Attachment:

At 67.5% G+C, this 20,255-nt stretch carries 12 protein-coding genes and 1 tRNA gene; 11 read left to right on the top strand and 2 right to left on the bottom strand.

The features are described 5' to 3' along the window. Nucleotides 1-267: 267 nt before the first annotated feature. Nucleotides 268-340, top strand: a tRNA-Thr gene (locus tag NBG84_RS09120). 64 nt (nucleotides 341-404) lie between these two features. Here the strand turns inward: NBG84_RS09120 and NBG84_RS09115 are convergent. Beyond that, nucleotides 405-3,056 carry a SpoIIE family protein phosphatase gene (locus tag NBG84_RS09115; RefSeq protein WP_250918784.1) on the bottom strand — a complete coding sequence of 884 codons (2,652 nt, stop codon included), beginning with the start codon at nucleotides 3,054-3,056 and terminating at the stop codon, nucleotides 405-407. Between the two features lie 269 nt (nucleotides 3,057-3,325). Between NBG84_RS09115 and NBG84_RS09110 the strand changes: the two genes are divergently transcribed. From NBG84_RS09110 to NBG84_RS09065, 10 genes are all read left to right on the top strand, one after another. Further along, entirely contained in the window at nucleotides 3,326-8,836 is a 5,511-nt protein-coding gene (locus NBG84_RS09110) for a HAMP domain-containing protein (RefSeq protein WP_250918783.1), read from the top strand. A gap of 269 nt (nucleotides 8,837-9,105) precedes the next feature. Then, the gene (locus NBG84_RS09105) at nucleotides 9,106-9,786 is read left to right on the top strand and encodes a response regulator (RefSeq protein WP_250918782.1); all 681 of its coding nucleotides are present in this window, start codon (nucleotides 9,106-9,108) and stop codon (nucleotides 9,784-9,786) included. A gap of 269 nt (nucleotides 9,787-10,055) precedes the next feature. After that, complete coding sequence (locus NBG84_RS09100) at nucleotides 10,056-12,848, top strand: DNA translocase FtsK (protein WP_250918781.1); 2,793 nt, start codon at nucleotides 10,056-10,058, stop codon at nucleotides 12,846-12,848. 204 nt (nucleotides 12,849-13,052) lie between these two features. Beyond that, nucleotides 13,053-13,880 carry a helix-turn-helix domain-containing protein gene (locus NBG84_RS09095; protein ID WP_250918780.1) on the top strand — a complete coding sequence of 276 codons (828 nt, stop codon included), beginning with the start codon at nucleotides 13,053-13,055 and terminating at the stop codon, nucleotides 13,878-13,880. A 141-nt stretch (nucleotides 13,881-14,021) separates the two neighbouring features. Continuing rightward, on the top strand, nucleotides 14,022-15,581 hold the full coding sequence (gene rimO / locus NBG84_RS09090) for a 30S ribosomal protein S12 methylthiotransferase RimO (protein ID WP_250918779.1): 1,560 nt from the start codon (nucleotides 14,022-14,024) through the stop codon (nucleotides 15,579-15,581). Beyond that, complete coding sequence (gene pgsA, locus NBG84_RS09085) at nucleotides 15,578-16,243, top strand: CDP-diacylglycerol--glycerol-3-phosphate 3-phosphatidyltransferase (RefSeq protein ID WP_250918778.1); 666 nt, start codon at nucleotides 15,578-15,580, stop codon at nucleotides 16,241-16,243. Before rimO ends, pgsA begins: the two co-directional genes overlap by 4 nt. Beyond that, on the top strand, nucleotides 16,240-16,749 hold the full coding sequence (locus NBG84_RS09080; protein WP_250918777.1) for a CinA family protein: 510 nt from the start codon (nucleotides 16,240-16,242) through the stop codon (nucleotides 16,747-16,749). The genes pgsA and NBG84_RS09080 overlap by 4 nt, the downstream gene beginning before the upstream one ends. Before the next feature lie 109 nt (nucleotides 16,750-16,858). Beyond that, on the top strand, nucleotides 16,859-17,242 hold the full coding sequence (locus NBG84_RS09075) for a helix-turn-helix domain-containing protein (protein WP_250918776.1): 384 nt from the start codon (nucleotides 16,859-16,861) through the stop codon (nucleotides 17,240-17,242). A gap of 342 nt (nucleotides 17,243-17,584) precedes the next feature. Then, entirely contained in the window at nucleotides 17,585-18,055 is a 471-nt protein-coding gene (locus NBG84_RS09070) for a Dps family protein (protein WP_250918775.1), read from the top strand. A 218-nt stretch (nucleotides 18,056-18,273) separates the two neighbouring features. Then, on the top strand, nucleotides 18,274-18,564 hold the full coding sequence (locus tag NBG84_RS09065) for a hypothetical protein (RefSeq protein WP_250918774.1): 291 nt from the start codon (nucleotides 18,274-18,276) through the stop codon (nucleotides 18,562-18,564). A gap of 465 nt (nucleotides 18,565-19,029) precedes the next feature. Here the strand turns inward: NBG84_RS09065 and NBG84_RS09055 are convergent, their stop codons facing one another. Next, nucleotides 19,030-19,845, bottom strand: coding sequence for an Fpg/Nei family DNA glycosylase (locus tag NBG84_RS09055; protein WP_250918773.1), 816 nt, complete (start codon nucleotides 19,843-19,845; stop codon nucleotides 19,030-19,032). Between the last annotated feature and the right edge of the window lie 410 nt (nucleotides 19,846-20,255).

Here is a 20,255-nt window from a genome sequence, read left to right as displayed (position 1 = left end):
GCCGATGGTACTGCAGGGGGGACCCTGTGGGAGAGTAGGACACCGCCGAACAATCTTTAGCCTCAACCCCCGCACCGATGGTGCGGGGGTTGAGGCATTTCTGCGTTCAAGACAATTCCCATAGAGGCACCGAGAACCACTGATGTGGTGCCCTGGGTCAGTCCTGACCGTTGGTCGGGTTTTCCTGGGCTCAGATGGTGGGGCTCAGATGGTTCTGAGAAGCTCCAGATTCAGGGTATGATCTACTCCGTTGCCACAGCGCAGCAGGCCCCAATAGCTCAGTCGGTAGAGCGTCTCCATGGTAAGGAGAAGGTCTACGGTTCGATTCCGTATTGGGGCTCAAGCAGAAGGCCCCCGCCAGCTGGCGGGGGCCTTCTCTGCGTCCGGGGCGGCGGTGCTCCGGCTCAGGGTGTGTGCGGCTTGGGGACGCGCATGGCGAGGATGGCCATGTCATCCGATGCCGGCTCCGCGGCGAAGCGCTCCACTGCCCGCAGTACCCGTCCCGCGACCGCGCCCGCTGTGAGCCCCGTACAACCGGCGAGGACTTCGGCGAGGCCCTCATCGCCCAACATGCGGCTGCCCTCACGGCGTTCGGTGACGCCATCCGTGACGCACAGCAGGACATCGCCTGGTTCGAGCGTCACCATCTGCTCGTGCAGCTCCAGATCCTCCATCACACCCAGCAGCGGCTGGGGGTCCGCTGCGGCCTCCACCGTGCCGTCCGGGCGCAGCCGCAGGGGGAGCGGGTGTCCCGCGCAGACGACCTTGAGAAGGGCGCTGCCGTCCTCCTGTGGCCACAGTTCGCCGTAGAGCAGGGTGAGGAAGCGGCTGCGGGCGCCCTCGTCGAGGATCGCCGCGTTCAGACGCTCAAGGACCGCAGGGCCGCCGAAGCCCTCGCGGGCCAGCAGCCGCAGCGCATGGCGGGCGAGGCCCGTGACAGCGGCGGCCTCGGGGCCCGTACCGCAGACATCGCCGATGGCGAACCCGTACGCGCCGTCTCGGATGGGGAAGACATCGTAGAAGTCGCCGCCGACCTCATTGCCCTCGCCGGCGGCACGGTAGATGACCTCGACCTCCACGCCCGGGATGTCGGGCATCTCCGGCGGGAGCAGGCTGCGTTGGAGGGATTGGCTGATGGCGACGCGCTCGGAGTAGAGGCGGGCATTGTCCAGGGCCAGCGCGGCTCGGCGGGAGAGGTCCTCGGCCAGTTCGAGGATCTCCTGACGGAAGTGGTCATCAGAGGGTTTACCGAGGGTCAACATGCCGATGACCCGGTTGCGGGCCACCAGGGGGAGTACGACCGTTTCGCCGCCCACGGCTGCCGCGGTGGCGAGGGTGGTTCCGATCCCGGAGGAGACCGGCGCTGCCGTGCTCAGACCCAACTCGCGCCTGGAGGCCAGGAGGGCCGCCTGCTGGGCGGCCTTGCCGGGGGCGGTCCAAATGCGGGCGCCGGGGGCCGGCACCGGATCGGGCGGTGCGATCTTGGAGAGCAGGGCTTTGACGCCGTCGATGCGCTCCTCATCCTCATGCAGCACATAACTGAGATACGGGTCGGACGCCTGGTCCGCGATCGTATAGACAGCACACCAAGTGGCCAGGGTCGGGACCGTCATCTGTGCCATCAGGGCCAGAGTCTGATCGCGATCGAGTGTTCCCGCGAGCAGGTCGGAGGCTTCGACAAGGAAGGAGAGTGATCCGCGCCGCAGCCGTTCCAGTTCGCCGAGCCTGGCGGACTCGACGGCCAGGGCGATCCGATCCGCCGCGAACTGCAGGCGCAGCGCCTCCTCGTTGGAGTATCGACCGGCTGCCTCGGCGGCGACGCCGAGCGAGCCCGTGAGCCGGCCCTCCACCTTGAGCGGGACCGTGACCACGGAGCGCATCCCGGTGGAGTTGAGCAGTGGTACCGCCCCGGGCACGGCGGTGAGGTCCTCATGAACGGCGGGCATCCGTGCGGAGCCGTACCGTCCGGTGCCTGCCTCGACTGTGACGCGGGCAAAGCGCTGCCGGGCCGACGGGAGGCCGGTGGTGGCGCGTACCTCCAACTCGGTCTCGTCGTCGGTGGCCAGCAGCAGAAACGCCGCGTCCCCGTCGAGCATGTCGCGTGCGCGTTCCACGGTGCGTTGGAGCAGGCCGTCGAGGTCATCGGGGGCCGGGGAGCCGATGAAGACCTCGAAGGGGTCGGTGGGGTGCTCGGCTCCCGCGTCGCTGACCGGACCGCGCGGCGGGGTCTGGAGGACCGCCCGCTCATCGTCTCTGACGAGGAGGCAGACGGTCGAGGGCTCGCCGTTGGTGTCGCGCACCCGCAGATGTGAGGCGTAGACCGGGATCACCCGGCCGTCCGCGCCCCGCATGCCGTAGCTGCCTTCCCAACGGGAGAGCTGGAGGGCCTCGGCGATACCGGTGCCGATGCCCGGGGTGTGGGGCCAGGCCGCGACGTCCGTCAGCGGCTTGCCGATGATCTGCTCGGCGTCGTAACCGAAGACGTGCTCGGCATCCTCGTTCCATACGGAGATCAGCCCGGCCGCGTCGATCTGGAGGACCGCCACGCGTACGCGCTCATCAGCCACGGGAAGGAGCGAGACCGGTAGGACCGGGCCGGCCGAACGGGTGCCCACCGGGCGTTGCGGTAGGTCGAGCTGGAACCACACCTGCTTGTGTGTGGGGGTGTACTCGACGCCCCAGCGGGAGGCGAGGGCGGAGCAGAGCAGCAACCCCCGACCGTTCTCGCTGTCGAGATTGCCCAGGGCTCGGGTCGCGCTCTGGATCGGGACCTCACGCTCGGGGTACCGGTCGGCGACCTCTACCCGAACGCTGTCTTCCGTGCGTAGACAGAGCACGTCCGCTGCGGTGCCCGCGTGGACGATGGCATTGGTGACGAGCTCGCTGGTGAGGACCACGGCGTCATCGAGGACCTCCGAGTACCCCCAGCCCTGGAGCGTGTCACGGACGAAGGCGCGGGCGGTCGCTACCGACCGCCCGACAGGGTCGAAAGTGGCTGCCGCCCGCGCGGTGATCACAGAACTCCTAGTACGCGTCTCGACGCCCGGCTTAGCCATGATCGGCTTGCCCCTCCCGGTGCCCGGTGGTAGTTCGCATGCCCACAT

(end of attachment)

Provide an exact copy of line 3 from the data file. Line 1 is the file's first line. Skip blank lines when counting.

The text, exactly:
Here is a 20,255-nt window from a genome sequence, read left to right as displayed (position 1 = left end):